A Network of Support for Racial Equity Leaders

A Network of Support for Racial Equity Leaders

Working to advance racial equity in systems and organizations is challenging and often isolating work. REASN – the Racial Equity Action Support Network – is a network in Minneapolis St. Paul that brings together Minnesota’s racial equity leaders and practitioners, the people whose job it is to design, facilitate and lead the efforts that enable community, nonprofit, and government organizations to advance equity. At REASN, these equity change agents find a space that provides: 

  • Support for doing the challenging, and often isolating work of creating racial equity 
  • Action strategies that are more powerful and effective as they are rooted in shared analysis and reflection 

While there are many spaces that provide education and skill-building for those who are committed to racial equity, REASN is unique in offering a space for those who are responsible for leading those education, skill-building and systems change efforts. It provides a space of respite, learning and growth for those who are often in the position of hosting and supporting others.

In 2020, REASN could see transition on the horizon as funding and structural changes were underway in the organization that had served as its fiscal host. The network decided it was the opportune moment to invest in an evaluation that would document REASN’s impact over its 6 year history. Network members wanted to be able to tell the story of REASN to those who might support its sustainability. We chose ripple effect mapping as the evaluation tool to support us.

Ripple Effect Mapping

REASN hired a team of facilitators from Wilder Research to lead us through the Ripple Effect Mapping process. Network members worked alongside this team to create the purpose and questions that would guide the process. 

Here’s how our evaluation partners at Wilder Research describe the process: Ripple Effect Mapping (REM) is an evaluation tool used to better understand the intended and unintended impacts of a project. It is particularly helpful when evaluating complex initiatives that both influence, and are impacted by, the community. REM is a facilitated discussion with staff and local stakeholders that creates a visual “mind map” during the discussion that shows the linkages between program activities and resulting changes in the community. This approach is intended to help demonstrate the project’s impacts more holistically and to describe the degree to which different types of impacts are observed by project staff and community stakeholders.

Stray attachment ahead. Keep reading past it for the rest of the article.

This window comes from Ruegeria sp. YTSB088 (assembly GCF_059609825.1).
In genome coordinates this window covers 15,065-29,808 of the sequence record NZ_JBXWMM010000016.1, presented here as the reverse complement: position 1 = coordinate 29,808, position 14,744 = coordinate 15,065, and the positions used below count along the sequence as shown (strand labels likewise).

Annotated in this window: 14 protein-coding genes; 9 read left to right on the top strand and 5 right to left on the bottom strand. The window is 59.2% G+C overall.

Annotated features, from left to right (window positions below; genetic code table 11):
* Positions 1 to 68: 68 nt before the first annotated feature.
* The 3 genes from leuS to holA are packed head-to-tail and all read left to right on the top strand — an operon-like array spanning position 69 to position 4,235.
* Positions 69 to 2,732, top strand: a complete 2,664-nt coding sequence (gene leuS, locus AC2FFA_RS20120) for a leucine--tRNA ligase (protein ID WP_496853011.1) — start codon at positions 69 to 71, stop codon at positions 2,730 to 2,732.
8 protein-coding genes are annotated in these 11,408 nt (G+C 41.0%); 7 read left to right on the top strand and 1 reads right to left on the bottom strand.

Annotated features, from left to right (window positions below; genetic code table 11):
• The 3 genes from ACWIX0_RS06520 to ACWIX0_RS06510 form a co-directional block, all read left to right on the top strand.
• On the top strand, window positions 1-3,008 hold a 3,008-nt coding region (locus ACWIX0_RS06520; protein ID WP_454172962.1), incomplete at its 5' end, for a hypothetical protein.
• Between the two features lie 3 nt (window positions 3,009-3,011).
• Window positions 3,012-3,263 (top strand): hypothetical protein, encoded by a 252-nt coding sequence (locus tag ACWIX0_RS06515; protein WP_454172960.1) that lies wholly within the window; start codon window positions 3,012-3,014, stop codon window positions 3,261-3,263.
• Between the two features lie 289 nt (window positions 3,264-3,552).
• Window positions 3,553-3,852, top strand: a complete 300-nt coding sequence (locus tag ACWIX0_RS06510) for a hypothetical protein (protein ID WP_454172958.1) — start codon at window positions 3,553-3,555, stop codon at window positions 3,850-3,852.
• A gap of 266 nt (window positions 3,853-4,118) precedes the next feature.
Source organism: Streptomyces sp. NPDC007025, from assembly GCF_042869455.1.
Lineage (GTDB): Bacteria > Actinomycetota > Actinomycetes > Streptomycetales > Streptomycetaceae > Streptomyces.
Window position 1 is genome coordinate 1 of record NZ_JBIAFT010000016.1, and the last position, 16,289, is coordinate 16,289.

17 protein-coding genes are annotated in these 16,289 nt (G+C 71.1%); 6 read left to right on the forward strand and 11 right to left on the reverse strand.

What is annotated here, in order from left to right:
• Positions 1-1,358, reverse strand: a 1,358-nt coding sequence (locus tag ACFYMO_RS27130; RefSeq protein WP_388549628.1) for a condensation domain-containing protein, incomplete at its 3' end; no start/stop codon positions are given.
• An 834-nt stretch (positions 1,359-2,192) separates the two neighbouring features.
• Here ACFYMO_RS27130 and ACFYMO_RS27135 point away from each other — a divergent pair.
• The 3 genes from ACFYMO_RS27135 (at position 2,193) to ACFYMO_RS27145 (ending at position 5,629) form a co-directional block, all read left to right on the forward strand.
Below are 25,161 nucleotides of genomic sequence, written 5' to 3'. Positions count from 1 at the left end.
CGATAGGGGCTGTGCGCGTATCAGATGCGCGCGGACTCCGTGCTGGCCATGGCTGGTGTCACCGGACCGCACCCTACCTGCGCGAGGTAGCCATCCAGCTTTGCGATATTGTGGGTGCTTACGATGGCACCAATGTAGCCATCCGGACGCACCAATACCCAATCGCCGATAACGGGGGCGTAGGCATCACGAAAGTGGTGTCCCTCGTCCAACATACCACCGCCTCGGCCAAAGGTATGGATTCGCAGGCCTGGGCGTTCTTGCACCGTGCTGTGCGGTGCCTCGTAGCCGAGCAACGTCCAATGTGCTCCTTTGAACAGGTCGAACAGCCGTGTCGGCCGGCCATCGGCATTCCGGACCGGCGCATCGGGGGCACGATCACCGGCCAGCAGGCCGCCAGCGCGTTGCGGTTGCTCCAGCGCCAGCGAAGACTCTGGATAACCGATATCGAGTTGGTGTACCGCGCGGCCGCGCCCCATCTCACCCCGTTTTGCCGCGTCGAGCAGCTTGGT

Ripple Effect Mapping appealed to us both because we felt it would capture the impact of our network, and because we thought it would expose our members to a new tool they could use in other parts of their work. 

REASN Ripple Effect Mapping Process 

REASN has about 40-50 actively engaged members in our network and double that number more loosely connected to our work. As we thought about who to include in our REM sessions, we set out to invite people with a range of participation levels in REASN; some who had been a part of the network since its creation and others who were more recent participants. We also wanted to engage a group that represented the diverse lived experiences of our network members. We ended up with a group of fourteen people who represented a variety of professions, races, ages, and gender-identities.

During the REM discussions, participants from REASN gathered to reflect on the impacts of their time in the network. We did our best to make the process transparent so that members could learn about REM while doing it. The questions asked during the REM discussions focused on participants’ personal and professional growth, how REASN supports their racial equity work, and observations about outcomes of their work. Here are some examples of the questions we used:

  • What is one important change that you’ve seen or that you’ve experienced personally that has come out of the work of REASN?  
  • What new or deepened connections have you made with others as a result of REASN? 
  • How has REASN helped you disrupt the myths of white supremacy and colonization?  
  • How has REASN sharpened your thinking about advancing racial equity?  
  • What have you gained from the relationships you’ve developed in REASN?

As we answered these questions, we placed our post-its on the wall, pairs shared out from their conversations and our evaluation partners took thorough notes capturing the impacts we were naming. The process felt very organic and not unlike a discussion we would have at one of our quarterly network gatherings. 

The observed impacts were grouped into five main types of changes that had taken place because of participating in REASN: 

  • Building courage and confidence
  • Fostering new ways of thinking
  • Building a healing space
  • Fostering connections and support
  • Impacting how people are as practitioners

A Season of Transition

As we thought might be the case, REASN in now in a period of transition as we explore possibilities for a new fiscal partner and funding sources. Our Ripple Effect Map is serving as a key asset in this process, reminding us of the impact of our network and why it’s worth the work to sustain it and helping us tell the story of our work to potential partners and funders.

featured image found HERE

The Racial Equity Action Support Network (REASN)
 brings together racial equity champions and advocates from community, nonprofit, and government organizations across Minnesota. Sindy Morales Garcia and Kirsten Johnson of Courageous Change Collective serve as network guardians for REASN.

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